What to do to improve credit rating?
A bad credit score can haunt you for up to seven years. That means a difficult time getting a mortgage, credit card, a car, or even a job. Thankfully, there are ways to help reduce or remove a tarnished credit record.
The first step is to request your credit file (free from the Office of the Australian Information Commissioner), and study it carefully. If there’s anything on there that doesn’t look right to you and is affecting your credit rating negatively, request an investigation into it.
The second step is to contact any lender, or company you are in contract with and request to pay your outstanding repayments. Your repayments will be reflected on your credit file within five days. While this may not affect your credit score immediately, it will provide you with the grounds to show that you are up to date and your financial situation has changed for the better.
If you’re having trouble making repayments, speak to your credit providers to see if they can provide you with some leniency in the form of smaller repayments or cancelling unnecessary contracts.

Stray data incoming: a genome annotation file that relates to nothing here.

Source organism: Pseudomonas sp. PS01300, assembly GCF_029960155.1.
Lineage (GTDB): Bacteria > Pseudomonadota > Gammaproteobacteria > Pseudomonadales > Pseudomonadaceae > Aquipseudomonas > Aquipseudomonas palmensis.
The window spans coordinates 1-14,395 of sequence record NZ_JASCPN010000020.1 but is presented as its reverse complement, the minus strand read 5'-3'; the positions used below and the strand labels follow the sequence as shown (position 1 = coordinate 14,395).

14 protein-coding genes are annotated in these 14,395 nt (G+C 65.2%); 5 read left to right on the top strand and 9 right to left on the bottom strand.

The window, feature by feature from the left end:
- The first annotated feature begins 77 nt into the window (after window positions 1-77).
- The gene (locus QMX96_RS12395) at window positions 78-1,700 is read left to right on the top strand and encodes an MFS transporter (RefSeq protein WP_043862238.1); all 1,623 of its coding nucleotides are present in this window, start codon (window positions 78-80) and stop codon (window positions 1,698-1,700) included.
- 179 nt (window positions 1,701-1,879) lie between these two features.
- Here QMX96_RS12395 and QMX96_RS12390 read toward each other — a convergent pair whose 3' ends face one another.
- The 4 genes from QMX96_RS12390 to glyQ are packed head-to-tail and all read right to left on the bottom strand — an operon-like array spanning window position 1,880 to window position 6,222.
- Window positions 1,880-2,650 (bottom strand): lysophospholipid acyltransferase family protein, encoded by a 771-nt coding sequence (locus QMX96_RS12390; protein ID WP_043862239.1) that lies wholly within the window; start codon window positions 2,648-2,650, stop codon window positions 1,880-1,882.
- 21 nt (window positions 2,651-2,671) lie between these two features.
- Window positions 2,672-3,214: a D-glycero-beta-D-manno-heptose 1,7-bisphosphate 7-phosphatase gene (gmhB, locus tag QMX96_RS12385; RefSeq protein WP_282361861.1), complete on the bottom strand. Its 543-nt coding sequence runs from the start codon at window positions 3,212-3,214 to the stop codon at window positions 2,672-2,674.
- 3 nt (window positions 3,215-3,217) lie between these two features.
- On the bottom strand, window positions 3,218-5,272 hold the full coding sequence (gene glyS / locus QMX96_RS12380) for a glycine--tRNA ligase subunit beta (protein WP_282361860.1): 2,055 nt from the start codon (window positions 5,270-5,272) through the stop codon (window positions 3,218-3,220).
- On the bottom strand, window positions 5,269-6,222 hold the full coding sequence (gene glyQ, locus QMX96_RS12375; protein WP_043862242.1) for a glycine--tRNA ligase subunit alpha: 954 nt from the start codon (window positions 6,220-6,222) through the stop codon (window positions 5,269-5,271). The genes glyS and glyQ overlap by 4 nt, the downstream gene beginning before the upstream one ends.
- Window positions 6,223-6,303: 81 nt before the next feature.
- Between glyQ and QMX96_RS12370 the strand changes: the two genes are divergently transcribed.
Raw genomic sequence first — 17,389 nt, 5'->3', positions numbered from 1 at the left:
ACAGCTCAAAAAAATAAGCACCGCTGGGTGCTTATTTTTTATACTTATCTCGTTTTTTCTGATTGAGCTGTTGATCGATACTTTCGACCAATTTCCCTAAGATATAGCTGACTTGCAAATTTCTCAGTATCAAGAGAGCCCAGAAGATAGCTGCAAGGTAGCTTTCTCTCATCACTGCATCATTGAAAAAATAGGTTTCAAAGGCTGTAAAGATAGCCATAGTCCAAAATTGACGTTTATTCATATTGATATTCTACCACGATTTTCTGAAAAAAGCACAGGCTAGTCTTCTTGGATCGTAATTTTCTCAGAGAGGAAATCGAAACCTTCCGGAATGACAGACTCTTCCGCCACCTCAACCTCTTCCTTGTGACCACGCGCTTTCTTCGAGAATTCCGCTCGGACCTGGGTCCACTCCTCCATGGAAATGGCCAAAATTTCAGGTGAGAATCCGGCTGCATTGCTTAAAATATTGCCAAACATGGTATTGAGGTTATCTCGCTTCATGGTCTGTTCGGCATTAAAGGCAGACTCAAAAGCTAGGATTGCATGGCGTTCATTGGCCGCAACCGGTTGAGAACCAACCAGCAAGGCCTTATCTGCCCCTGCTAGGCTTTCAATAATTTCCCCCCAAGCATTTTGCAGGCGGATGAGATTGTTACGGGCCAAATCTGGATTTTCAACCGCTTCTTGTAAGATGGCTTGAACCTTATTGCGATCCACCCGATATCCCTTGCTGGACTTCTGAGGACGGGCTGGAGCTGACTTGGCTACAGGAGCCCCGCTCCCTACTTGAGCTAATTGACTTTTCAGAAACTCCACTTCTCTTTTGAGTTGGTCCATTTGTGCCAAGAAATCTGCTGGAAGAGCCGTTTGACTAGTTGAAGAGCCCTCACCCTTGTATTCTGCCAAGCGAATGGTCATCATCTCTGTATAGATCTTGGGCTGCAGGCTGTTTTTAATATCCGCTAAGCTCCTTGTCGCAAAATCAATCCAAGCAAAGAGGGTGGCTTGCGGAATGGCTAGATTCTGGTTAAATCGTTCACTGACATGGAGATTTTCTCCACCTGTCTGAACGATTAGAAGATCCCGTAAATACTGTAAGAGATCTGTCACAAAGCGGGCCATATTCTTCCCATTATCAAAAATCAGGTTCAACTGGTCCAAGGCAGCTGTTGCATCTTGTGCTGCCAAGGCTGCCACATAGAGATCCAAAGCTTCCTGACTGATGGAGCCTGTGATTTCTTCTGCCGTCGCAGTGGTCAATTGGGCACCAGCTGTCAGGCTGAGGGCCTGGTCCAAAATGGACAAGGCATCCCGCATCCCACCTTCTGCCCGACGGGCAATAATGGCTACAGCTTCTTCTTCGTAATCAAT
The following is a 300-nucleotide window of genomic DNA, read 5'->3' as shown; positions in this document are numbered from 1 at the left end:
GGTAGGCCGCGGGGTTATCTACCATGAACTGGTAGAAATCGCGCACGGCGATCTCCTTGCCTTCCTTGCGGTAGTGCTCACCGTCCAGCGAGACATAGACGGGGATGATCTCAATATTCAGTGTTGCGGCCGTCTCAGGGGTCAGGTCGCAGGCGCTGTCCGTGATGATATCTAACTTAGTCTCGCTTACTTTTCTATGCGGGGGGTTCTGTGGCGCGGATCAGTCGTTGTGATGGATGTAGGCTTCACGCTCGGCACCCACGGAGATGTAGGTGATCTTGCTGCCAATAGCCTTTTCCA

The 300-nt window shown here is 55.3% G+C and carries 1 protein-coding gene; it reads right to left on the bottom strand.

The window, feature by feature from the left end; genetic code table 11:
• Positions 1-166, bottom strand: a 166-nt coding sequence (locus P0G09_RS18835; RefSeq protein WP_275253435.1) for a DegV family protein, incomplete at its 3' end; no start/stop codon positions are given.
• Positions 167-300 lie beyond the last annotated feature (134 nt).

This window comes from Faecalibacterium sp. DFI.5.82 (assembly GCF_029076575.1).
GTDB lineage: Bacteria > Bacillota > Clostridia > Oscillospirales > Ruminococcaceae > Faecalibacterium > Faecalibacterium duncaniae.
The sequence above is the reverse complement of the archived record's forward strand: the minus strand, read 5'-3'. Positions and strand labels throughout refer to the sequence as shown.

Get a calendar, or ask a responsible friend or relative to chase you up when you’re due to pay a bill, it’ll be easier than trying to remember it on your own.
If you can be approved for credit, use that to your advantage. If you can show that you are being approved for credit and meeting the repayments on time, that would put your credit file in a positive light when looking for larger credit applications later on. For example, if you don’t have a credit card and pay for everything out of your savings account, consider getting a credit card and putting all your bills and living expenses on it, and paying it back immediately. This means you haven’t really changed anything, but you’re proving you can handle credit responsibly.
Finally, seek the advice of a community-based financial counsellor if you’re having financial trouble or problems with your credit rating. They may be able to help you get back on your feet.